Skip navigation

Irene Gammel

Irene Gammel is Canada Research Chair in Modern Literature and Culture at Ryerson University, Toronto, where she directs the Modern Literature and Culture Research Centre. She is the author of Baroness Elsa: Gender, Dada, and Everyday Modernity (MIT Press).

Titles by This Author

Gender, Dada, and Everyday Modernity--A Cultural Biography

Elsa von Freytag-Loringhoven (1874-1927) is considered by many to be the first American dadaist as well as the mother of dada. An innovator in poetic form and an early creator of junk sculpture, "the Baroness" was best known for her sexually charged, often controversial performances. Some thought her merely crazed, others thought her a genius. The editor Margaret Anderson called her "perhaps the only figure of our generation who deserves the epithet extraordinary." Yet despite her great notoriety and influence, until recently her story and work have been little known outside the circle of modernist scholars.

In Baroness Elsa, Irene Gammel traces the extraordinary life and work of this daring woman, viewing her in the context of female dada and the historical battles fought by women in the early twentieth century. Striding through the streets of Berlin, Munich, New York, and Paris wearing such adornments as a tomato-soup can bra, teaspoon earrings, and black lipstick, the Baroness erased the boundaries between life and art, between the everyday and the outrageous, between the creative and the dangerous. Her art objects were precursors to dada objects of the teens and twenties, her sound and visual poetry were far more daring than those of the male modernists of her time, and her performances prefigured feminist body art and performance art by nearly half a century.

Titles by This Editor

The Uncensored Writings of Elsa von Freytag-Loringhoven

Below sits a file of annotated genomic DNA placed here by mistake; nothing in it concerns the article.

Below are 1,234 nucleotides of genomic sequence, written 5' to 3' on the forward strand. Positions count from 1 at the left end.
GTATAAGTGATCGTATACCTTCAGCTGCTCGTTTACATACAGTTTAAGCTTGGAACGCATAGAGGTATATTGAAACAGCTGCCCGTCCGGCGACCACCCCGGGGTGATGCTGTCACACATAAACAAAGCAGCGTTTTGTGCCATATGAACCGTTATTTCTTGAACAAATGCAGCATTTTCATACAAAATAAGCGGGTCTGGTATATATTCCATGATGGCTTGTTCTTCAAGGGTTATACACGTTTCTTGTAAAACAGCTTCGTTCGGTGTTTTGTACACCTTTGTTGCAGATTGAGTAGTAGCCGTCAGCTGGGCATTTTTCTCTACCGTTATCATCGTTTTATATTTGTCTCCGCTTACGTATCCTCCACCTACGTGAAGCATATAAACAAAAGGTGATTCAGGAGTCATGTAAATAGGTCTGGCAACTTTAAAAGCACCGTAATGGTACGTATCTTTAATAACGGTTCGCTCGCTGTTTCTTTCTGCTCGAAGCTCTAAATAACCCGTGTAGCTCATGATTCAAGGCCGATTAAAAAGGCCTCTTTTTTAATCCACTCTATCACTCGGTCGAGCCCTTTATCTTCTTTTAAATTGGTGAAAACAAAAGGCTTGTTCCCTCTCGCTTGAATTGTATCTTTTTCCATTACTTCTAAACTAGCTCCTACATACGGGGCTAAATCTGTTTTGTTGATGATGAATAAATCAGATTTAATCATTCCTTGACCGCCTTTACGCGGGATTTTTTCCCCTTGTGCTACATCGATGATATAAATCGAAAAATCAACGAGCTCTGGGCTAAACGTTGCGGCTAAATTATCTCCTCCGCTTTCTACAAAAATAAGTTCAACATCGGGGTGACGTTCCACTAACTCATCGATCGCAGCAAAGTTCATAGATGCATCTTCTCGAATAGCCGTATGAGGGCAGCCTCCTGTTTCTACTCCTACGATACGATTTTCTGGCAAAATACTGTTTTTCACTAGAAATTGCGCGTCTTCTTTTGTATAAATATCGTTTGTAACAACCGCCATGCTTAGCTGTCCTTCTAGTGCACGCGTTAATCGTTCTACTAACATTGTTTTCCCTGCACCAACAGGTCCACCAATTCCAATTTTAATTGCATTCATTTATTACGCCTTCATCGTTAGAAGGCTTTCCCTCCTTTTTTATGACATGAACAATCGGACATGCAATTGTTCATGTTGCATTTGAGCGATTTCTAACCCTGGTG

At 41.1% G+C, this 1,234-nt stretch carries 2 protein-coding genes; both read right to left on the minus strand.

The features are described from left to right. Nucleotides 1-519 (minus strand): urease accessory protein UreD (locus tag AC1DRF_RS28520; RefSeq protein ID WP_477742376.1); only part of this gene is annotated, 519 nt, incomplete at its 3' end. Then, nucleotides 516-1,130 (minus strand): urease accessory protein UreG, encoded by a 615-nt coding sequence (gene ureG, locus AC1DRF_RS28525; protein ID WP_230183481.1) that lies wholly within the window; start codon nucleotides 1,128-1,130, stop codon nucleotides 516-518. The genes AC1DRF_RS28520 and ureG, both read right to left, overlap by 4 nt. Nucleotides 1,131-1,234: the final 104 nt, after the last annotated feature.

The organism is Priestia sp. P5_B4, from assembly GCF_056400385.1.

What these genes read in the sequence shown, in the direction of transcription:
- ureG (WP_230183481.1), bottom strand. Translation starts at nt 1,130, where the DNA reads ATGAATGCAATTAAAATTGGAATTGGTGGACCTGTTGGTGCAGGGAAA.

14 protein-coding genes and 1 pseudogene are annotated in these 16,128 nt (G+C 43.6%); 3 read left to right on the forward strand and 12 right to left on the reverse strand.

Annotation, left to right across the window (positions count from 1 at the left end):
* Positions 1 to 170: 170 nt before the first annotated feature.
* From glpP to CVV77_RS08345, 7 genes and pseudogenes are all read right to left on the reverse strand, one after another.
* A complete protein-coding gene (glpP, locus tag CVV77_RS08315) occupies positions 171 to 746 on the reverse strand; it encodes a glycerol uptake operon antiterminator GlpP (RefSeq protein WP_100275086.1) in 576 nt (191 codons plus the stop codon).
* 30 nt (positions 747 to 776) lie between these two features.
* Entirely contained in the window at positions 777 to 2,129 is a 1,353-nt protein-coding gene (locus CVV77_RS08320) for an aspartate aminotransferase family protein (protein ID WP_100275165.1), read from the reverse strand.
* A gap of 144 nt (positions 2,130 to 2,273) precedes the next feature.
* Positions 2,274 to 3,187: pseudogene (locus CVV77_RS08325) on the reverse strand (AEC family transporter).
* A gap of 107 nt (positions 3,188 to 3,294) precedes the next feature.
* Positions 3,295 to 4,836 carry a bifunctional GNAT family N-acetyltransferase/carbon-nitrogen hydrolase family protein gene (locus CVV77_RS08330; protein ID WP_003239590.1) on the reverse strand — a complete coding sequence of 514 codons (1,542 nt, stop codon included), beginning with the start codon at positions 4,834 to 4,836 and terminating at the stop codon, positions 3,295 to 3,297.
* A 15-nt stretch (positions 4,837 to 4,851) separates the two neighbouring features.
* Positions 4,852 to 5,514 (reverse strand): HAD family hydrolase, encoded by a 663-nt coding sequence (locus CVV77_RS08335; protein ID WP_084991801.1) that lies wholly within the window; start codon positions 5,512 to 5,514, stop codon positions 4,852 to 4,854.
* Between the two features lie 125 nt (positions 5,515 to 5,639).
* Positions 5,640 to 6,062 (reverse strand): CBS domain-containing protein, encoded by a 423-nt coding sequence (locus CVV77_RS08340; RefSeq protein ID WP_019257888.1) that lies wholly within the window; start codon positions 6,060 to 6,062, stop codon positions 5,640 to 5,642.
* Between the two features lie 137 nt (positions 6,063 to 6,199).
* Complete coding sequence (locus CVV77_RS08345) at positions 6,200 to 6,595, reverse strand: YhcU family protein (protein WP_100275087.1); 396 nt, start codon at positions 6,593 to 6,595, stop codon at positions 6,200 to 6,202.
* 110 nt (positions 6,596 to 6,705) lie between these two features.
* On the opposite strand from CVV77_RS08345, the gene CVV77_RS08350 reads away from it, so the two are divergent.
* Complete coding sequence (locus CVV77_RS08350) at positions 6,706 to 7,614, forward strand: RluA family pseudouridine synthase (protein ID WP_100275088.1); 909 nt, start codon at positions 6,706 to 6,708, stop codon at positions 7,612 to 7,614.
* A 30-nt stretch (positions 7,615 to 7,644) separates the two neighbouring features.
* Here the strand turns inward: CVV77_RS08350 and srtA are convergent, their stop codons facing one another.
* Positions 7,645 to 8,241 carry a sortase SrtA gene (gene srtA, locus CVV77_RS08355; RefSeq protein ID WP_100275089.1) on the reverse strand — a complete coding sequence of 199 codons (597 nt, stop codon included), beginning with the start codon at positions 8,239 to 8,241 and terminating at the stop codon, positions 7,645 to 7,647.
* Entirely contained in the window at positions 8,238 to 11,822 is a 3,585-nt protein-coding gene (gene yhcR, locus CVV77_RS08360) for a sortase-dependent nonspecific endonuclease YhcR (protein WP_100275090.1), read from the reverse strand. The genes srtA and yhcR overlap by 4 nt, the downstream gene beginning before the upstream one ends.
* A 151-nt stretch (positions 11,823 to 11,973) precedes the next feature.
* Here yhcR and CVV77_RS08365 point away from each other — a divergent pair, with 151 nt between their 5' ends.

As a neurasthenic, kleptomaniac, man-chasing proto-punk poet and artist, the Baroness Elsa von Freytag-Loringhoven left in her wake a ripple that is becoming a rip--one hundred years after she exploded onto the New York art scene. As an agent provocateur within New York’s modernist revolution, “the first American Dada” not only dressed and behaved with purposeful outrageousness, but she set an example that went well beyond the eccentric divas of the twenty-first century, including her conceptual descendant, Lady Gaga.
Her delirious verse flabbergasted New Yorkers as much as her flamboyant persona. As a poet, she was profane and playfully obscene, imagining a farting God, and transforming her contemporary Marcel Duchamp into M’ars (my arse). With its ragged edges and atonal rhythms, her poetry echoes the noise of the metropolis itself. Her love poetry muses graphically on ejaculation, orgasm, and oral sex. When she tired of existing words, she created new ones: “phalluspistol,” “spinsterlollipop,” “kissambushed.” The Baroness’s rebellious, highly sexed howls prefigured the Beats; her intensity and psychological complexity anticipates the poetic utterances of Anne Sexton and Sylvia Plath.
Published more than a century after her arrival in New York, Body Sweats is the first major collection of Elsa von Freytag-Loringhoven’s poems in English. The Baroness’s biographer Irene Gammel and coeditor Suzanne Zelazo have assembled 150 poems, most of them never before published. Many of the poems are themselves art objects, decorated in red and green ink, adorned with sketches and diagrams, presented with the same visceral immediacy they had when they were composed.